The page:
Poetry: Like Clockwork by Catherine Quesada


I gave back—I threw back—
a tight smile and a dry laugh
to the blur of aunts and uncles.
They always said,
among the hugs and holiday gifts,
with crooked eyebrows and keen smiles:
“Getting big again, huh?”
When they looked at me,
they pointed at you.
Words and knives—what’s the difference, really?
There’s only the same, deep, sharp
cut in my gut.
But I couldn’t find it,
stem its bleeding,
and stitch it up.
But you probably don’t know anyway,
not how it feels
to flash your go-to mechanical smile.
Reaching for the big bag of chips,
the start-up meal,
I tore it open and air gushed out,
the bag deflating in my hands.
I wished that it could be that easy.
The cheesy powder clung to my fingers.
An evidence, a reminder,
that I would get to taste again
later.
But still, we sat together,
ate together, because we’d never
see each other again
until next Christmas.
I reached for the roast chicken
and hit a jackpot
with the leg and thigh.
Then I saw you
with a portion of the white meat.
How is that any better?
I piled a mountain
of rice.
You skipped that altogether.
I reached for the ham,
cut myself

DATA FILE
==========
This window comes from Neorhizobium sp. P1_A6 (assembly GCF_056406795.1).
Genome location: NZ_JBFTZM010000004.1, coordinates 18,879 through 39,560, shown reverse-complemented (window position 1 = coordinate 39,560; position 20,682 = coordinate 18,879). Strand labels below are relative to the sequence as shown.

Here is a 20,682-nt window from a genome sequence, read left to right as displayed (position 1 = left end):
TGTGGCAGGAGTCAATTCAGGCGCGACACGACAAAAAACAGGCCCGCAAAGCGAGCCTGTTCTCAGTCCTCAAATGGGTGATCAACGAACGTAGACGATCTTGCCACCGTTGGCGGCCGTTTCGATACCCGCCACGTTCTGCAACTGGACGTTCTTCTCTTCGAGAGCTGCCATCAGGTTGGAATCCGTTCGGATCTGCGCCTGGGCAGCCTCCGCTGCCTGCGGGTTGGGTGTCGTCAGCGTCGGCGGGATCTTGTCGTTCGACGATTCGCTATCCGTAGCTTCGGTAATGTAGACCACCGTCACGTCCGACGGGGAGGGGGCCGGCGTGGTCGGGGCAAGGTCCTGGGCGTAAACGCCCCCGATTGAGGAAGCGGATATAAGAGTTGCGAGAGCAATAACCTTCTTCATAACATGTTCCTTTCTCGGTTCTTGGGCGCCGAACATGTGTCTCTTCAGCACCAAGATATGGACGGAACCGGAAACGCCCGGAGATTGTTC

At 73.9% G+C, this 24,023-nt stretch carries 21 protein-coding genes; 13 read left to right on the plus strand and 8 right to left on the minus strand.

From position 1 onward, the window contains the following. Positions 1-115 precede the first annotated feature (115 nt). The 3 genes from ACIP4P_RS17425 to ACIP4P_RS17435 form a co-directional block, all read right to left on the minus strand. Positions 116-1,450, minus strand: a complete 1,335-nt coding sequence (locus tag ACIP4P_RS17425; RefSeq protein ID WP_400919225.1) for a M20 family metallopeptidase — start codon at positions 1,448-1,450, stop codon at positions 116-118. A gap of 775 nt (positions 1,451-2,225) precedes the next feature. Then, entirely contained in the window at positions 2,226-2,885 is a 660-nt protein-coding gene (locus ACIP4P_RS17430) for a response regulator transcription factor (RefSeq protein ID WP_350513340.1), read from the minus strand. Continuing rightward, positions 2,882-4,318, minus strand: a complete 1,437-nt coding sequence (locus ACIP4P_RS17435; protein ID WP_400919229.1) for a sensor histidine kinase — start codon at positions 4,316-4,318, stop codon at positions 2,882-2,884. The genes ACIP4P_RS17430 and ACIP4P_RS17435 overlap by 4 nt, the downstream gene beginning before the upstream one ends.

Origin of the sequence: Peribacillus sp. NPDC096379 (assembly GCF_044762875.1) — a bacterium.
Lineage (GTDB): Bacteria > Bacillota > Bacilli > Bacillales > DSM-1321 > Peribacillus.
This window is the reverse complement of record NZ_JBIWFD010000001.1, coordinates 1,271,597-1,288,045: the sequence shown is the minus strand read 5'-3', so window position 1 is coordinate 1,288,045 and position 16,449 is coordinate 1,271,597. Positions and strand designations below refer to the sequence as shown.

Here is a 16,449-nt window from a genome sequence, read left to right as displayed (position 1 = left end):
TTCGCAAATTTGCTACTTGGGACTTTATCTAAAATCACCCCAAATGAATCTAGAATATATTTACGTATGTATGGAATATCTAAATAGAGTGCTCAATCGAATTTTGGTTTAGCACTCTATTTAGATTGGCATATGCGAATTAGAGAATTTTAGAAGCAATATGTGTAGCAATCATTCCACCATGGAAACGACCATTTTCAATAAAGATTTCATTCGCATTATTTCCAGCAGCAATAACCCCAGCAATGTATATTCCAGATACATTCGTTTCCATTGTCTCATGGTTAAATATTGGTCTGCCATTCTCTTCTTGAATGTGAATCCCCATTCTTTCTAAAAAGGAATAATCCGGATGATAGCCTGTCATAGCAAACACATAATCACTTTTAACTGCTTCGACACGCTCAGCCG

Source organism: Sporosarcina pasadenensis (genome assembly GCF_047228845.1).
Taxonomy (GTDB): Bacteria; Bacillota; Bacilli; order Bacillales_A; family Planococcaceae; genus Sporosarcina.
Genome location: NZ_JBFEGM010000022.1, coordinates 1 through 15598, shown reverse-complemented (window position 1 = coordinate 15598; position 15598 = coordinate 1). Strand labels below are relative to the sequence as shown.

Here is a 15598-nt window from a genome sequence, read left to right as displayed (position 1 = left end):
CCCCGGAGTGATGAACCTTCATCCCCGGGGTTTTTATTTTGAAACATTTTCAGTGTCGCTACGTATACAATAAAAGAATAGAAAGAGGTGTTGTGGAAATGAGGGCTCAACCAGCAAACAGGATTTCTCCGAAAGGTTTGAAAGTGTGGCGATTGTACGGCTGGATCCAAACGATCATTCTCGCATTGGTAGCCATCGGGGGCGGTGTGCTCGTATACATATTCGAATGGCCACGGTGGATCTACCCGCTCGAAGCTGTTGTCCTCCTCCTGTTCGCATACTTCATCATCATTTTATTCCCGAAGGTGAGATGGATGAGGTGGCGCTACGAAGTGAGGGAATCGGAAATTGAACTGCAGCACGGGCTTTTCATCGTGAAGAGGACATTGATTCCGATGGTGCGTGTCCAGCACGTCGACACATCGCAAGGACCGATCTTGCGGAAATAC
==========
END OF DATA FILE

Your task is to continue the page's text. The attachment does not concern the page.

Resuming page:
a slice.
Then another one.
And then—
oh, fuck it.
I knew the drill:
act as if the food I shoved in my mouth
could block any glance, any murmur.
But then there’s the knife again.
In my gut. Open wound. No blood.
Maybe it never left me at all.
You gave me a look.
I shrugged,
stood up,
excused myself,
went up to the bathroom,
made sure that there’s a bottle
of mouthwash in there
and locked the door behind me.


About the Poet

Catherine Quesada’s work has been published in Anak Sastra Literary Journal, Latag: Essays on Philippine Literature, Culture and the Environment and Novice Magazine. Armed with a Creative Writing degree from the University of the Philippines Diliman, she’s been slowly climbing up from the bottom of the food chain by writing for and about women, children and the environment. Find out more about her work at catquesada.journoportfolio.com.

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